Improved Safety in Patient Care
Studies also show that physician well–being affects patient care. Physicians have a professional obligation to maintain good health and practice good medicine, including making correct diagnoses and appropriate therapeutic decisions. Research shows meditators have improved perception, increased reaction–time consistency, decreased reactivity to stressful stimuli, faster return to baseline activity after stress arousal, decreased activity in anxiety–related brain regions (amygdala, insular cortex), better control in buffering physiological responses to stressors (inflammatory and stress hormones), and even shrinkage of the amygdala over longer periods of practice. The Canadian Medical Protective Association Good Practices Guide recommends physicians “improve self–awareness and mindfulness”—including recognizing fatigue, being alert to emotions, and recognizing that stress may interfere with reasoning—in order to increase situational awareness, one of the human factors that supports safe care and reduces medico–legal risk.
Self-Awareness and Relationship–Centred Care
The CFPC Principles of Family Medicine states, “family physicians have an understanding and appreciation of the human condition, especially the nature of suffering and patients’ response to sickness. They are aware of their strengths and limitations and recognize when their own personal issues interfere with effective care.” Self–awareness is the key to truly understanding the human condition and the nature of suffering, and it can be cultivated through mindfulness. Furthermore, mindful practitioners can attend to their own physical, mental, and emotional processes during patient encounters, enabling them to internally self–regulate while listening attentively and acting with “compassion, technical competence, presence, and insight.” This ultimately fosters a cultural shift from patient–centred care, where physicians tend to focus solely on the needs of the patient, to relationship–centred care. This reorientation toward mutuality highlights not only what we give but also what we receive in our practice, and increases both patient and physician satisfaction, and resilience.[25,26]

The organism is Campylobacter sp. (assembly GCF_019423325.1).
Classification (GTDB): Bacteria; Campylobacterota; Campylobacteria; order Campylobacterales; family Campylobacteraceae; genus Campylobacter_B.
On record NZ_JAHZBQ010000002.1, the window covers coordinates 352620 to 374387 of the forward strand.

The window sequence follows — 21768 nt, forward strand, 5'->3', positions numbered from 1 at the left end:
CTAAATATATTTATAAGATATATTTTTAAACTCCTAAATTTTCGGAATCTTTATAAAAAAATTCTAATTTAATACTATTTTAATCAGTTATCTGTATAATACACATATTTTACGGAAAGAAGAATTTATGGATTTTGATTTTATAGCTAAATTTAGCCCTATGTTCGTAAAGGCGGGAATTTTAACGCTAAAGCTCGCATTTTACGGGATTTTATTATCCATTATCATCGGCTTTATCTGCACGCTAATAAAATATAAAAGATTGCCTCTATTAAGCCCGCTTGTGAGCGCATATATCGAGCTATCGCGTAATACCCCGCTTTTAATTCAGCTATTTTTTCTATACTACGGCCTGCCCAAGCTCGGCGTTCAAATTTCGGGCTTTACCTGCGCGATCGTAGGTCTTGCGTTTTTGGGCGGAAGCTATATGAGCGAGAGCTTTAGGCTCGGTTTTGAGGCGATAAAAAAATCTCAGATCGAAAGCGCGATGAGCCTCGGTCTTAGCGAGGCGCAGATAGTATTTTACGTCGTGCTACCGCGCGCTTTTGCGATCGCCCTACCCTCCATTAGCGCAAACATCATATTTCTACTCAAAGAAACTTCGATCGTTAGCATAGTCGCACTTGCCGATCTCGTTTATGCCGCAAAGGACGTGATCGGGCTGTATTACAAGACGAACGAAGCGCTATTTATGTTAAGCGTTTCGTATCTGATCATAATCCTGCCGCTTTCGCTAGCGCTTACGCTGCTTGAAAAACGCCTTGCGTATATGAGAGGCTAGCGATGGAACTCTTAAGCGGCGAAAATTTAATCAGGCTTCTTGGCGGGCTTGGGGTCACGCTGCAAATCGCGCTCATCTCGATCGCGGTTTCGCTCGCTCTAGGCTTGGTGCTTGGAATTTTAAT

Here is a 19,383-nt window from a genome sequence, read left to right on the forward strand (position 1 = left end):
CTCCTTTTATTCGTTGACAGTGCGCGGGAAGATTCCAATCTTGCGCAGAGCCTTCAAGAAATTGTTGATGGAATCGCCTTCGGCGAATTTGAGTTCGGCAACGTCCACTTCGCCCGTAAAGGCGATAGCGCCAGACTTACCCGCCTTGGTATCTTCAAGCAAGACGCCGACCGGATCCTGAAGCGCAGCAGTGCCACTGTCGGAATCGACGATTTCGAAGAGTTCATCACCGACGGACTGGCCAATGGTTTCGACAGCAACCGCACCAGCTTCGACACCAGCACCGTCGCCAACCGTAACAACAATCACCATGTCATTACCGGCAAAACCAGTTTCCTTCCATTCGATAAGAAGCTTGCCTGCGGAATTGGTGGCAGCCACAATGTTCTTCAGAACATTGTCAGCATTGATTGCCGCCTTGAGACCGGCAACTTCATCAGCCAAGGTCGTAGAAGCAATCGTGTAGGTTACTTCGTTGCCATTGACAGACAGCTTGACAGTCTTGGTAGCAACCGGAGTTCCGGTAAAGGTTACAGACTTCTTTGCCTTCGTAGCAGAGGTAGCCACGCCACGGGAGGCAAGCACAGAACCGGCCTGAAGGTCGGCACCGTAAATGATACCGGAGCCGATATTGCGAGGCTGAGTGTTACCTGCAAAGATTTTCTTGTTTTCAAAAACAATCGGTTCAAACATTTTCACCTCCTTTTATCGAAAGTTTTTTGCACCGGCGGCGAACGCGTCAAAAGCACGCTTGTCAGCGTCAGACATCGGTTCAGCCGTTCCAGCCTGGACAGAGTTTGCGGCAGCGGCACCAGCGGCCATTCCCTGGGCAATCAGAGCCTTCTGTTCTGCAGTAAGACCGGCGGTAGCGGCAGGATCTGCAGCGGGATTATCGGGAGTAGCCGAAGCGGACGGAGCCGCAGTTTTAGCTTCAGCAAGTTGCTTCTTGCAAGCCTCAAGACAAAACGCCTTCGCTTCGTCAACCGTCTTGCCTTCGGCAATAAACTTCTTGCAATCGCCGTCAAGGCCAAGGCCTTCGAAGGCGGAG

Medical training asks students who are often perfectionistic at baseline to acquire an overwhelming amount of knowledge in an environment of cross–examinations and occasional real abuse,[27,28] while at the same time being exposed to highly emotionally charged and sometimes horrific situations in a culture void of routine psychological and emotional integration opportunities. This commonly leads to patterns of emotional distancing and repression, to sacrificing one’s own wellness, and eventually, to burnout. If not addressed prior to entering one’s career, these patterns can only provide a disservice to doctor and patient alike. It is imperative that medical curricula evolve to formally incorporate elements such as mindfulness practice that can serve to redress these patterns and plant the seed for lifelong attitudes and behaviours that foster physician self–awareness and well–being. This year, in line with leading medical institutions worldwide, UBC will be taking this step in Family Medicine training.
Dr. Christie is a member of the clinical faculty at UBC, providing instruction to the UBC Kootenay Boundary Rural Family Medicine residency program. She has been involved in curriculum planning for the residency program as outlined in the article. She is also involved in planning a mindfulness and resilience program for healthcare providers at the Kalein Hospice Centre, where she works as a faculty member. She teaches mindfulness based stress reduction (as an MSP-funded group medical visit, where medically indicated) to patients. Dr. Christie also receives no compensation from any private parties.
- Gotink RA, Chu P, Busschbach JJ, Benson H, Fricchione GL, Hunink MG. Standardized mindfulness-based interventions in healthcare: an overview of systematic reviews and meta-analyses of RCTs. PLoS One. 2015 Apr 16;10(4):e0124344. doi: 10.1371/journal.pone.0124344. eCollection 2015.
- Keng S–L, Smoski MJ, Robins CJ. Effects of mindfulness on psychological health: a review of empirical studies. Clin Psychol Rev. 2011;31:1041-56.
- Grossman P, Niemann L, Schmidt S, Walach H. Mindfulness–based stress reduction and health benefits: a meta-analysis. J Psychosom Res. 2004;57:35-43.
- Jorback LO, Arendt M, Ørnbøl E, Fink P, Walach H. Mindfulness–based stress reduction and mindfulness–based cognitive therapy—a systematic review of randomized controlled trials. Acta Psychiatr Scand. 2011;124:102-19.
- Dobkin PL, Hutchinson TA. Teaching mindfulness in medical school: where are we now are where are we going? Med Educ. 2013;47:768-79.
- Van Dijk I, Lucassen PL, Speckens AE. Mindfulness training for medical students in their clinical clerkships: two cross sectional studies exploring interest and participation. Med Educ. 2015 Feb;15(24):1-8.